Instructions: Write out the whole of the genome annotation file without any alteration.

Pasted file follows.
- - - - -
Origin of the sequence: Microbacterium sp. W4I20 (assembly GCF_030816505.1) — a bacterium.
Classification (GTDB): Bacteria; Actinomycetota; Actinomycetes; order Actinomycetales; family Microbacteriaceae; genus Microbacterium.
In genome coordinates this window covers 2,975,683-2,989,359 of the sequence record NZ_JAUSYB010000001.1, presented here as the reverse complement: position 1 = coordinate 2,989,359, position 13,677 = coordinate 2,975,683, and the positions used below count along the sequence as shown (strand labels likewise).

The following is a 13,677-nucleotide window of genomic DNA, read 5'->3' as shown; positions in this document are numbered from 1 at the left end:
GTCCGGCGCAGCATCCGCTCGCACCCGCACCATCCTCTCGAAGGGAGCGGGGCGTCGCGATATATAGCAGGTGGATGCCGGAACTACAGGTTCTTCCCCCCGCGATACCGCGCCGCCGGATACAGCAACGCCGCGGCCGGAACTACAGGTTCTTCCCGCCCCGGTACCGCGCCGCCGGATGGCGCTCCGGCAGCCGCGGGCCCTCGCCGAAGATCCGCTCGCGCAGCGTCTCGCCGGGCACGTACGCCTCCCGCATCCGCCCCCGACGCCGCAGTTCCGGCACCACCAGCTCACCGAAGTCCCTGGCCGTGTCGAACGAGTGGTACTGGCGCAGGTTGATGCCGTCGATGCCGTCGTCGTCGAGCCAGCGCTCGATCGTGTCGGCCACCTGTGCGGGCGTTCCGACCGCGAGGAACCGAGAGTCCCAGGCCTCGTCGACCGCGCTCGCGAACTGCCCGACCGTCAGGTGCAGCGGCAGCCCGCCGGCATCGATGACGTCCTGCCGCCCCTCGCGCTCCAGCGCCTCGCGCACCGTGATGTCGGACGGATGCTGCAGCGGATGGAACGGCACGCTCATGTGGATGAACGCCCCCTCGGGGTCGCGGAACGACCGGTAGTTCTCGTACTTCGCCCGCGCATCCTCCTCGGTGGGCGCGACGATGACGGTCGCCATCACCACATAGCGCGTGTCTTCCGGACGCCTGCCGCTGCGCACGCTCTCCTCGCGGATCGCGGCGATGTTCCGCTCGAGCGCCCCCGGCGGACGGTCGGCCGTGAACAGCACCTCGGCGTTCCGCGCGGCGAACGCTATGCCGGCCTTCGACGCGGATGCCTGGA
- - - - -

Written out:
Origin of the sequence: Microbacterium sp. W4I20 (assembly GCF_030816505.1) — a bacterium.
Classification (GTDB): Bacteria; Actinomycetota; Actinomycetes; order Actinomycetales; family Microbacteriaceae; genus Microbacterium.
In genome coordinates this window covers 2,975,683-2,989,359 of the sequence record NZ_JAUSYB010000001.1, presented here as the reverse complement: position 1 = coordinate 2,989,359, position 13,677 = coordinate 2,975,683, and the positions used below count along the sequence as shown (strand labels likewise).

The following is a 13,677-nucleotide window of genomic DNA, read 5'->3' as shown; positions in this document are numbered from 1 at the left end:
GTCCGGCGCAGCATCCGCTCGCACCCGCACCATCCTCTCGAAGGGAGCGGGGCGTCGCGATATATAGCAGGTGGATGCCGGAACTACAGGTTCTTCCCCCCGCGATACCGCGCCGCCGGATACAGCAACGCCGCGGCCGGAACTACAGGTTCTTCCCGCCCCGGTACCGCGCCGCCGGATGGCGCTCCGGCAGCCGCGGGCCCTCGCCGAAGATCCGCTCGCGCAGCGTCTCGCCGGGCACGTACGCCTCCCGCATCCGCCCCCGACGCCGCAGTTCCGGCACCACCAGCTCACCGAAGTCCCTGGCCGTGTCGAACGAGTGGTACTGGCGCAGGTTGATGCCGTCGATGCCGTCGTCGTCGAGCCAGCGCTCGATCGTGTCGGCCACCTGTGCGGGCGTTCCGACCGCGAGGAACCGAGAGTCCCAGGCCTCGTCGACCGCGCTCGCGAACTGCCCGACCGTCAGGTGCAGCGGCAGCCCGCCGGCATCGATGACGTCCTGCCGCCCCTCGCGCTCCAGCGCCTCGCGCACCGTGATGTCGGACGGATGCTGCAGCGGATGGAACGGCACGCTCATGTGGATGAACGCCCCCTCGGGGTCGCGGAACGACCGGTAGTTCTCGTACTTCGCCCGCGCATCCTCCTCGGTGGGCGCGACGATGACGGTCGCCATCACCACATAGCGCGTGTCTTCCGGACGCCTGCCGCTGCGCACGCTCTCCTCGCGGATCGCGGCGATGTTCCGCTCGAGCGCCCCCGGCGGACGGTCGGCCGTGAACAGCACCTCGGCGTTCCGCGCGGCGAACGCTATGCCGGCCTTCGACGCGGATGCCTGGA